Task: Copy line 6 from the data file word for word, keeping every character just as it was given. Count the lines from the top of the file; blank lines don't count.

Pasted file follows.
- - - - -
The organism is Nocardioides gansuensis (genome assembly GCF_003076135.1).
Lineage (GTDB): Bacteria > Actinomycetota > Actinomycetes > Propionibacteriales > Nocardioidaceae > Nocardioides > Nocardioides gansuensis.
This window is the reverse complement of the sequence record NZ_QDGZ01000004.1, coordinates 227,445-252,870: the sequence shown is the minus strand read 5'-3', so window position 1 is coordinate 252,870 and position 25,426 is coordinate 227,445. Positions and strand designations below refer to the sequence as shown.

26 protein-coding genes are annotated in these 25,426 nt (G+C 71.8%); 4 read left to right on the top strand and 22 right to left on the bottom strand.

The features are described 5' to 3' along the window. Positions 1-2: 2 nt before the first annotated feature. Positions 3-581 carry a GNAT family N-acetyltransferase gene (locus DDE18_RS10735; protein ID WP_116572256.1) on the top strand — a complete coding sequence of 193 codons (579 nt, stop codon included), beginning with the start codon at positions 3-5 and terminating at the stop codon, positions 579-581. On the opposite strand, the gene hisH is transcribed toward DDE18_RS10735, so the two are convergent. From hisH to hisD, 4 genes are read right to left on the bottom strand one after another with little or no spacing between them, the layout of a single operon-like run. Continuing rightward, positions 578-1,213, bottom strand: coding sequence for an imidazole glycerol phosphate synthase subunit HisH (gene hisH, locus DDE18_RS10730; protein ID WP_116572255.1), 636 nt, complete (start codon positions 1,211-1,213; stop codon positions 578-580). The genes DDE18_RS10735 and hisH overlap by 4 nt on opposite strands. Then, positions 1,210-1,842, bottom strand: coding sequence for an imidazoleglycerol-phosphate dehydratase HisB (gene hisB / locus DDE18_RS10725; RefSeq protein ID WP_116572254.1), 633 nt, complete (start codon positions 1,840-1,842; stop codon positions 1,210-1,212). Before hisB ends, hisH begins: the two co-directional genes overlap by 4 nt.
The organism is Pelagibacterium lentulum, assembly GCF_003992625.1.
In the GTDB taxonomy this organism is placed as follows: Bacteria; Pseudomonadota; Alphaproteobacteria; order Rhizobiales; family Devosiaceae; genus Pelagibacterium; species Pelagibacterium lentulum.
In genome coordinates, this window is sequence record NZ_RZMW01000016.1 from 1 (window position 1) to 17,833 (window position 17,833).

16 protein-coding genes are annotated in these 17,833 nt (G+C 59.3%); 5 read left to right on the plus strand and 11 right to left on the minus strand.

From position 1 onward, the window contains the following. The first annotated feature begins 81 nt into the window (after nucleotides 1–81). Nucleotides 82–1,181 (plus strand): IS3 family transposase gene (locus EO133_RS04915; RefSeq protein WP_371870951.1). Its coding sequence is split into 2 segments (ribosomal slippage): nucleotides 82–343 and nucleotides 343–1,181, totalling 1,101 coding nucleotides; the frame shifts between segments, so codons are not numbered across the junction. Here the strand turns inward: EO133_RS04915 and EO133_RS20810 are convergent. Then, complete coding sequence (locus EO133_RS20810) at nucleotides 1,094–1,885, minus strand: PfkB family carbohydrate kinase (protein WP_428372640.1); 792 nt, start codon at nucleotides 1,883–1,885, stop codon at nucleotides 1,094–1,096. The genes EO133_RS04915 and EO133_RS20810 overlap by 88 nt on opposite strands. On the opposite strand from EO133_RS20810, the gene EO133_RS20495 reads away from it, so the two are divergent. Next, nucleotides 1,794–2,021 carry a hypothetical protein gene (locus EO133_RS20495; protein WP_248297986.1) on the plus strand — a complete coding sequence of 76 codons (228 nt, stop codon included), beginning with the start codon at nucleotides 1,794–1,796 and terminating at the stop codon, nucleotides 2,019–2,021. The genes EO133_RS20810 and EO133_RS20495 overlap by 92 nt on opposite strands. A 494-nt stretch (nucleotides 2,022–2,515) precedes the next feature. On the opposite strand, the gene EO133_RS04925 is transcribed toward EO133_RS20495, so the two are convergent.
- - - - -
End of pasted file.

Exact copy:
The organism is Pelagibacterium lentulum, assembly GCF_003992625.1.